Tantalum is susceptible to corrosion only by about 40 of more than 2000 reagents where its stability has been evaluated. Its excellent corrosion resistance is due to the presence of a passive tantalum pentoxide (Ta2O5) surface film, which imparts superior corrosion resistance. Tanta-lum is corroded only by reagents that attack the oxide film including are strong alkalis, fuming sulfuric acid containing free SO3 or SO2, fluorine, hydrofluoric acid and solutions containing greater than about 10 ppm (parts per million) fluoride ions. Sodium and potassium hydroxide solutions in concentrations greater than about 10% also attack tantalum and cause embrittlement.
Table II compares the mechanical properties of tantalum with those of AISI type 316 stainless steel, another commonly used material in the process industry. The stiffness of the two materials is similar, with 316 having a slight advantage. Tantalum is much softer than the stainless steel, and this has implications for maintenance and component design. Sharp tools used to remove surface deposits cause most failures. These can perforate the soft tantalum cladding, resulting in rapid failure when the component is returned to service.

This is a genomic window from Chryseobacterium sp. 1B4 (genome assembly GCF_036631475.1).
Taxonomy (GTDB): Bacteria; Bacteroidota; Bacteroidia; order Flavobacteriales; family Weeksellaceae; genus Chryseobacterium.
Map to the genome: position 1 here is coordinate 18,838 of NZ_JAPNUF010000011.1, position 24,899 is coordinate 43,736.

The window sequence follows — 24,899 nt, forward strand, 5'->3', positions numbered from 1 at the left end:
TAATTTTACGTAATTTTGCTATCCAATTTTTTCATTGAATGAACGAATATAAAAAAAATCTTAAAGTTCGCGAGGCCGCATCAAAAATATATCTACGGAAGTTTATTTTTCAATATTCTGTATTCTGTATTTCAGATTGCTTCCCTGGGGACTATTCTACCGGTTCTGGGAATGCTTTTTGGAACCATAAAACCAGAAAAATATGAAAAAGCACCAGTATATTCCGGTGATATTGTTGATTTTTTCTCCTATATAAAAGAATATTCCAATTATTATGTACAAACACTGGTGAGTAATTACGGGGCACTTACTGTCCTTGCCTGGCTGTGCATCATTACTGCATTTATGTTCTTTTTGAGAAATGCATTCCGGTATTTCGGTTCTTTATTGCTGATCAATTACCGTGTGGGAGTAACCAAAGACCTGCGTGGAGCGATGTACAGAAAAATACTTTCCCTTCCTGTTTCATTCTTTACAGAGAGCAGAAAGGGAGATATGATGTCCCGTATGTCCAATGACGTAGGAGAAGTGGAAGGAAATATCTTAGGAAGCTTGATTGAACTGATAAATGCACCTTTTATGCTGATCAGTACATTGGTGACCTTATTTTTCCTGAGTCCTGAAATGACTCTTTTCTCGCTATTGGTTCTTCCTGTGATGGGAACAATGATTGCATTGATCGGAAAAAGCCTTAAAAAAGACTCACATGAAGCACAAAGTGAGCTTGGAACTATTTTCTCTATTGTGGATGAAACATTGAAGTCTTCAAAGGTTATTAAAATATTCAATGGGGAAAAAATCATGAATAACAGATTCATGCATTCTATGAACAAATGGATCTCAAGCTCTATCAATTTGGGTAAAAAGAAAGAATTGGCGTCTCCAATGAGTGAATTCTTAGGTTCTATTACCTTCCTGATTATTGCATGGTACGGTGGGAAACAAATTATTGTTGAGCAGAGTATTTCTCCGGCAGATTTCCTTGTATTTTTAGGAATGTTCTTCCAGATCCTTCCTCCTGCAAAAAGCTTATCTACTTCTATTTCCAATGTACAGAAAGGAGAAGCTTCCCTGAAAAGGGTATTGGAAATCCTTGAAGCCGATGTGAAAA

Tantalum Production and Fabrication
Tantalum can be produced using powder metallurgy (PM) methods and vacuum arc and electron-beam (EB) melting. EB melting produces the purest material (>99.99%), but sheet produced from EB-melt ingots has a coarse grain structure, which can result in rough surfaces on drawn and spun parts. Although grain size can be controlled to some extent with rolling and annealing practices, finer grained material requires slightly less pure (>99.9%) PM or arc-melted feedstock. To improve specific properties, tantalum is alloyed with other metals, such as tungsten. Ta-2.5W alloy is widely used in strong sulfuric acid applications, and in applications involving high-pressure steam (especially for heat exchanger tubes). The alloy has 25% higher strength than pure tantalum, with very little increase in weight. Currently available alloys in descending order of importance to the chemical industry are pure tantalum, Ta-2.5W, Ta-40Nb, and Ta-10W. Tantalum also is used the electronics, furnace, and aerospace industries.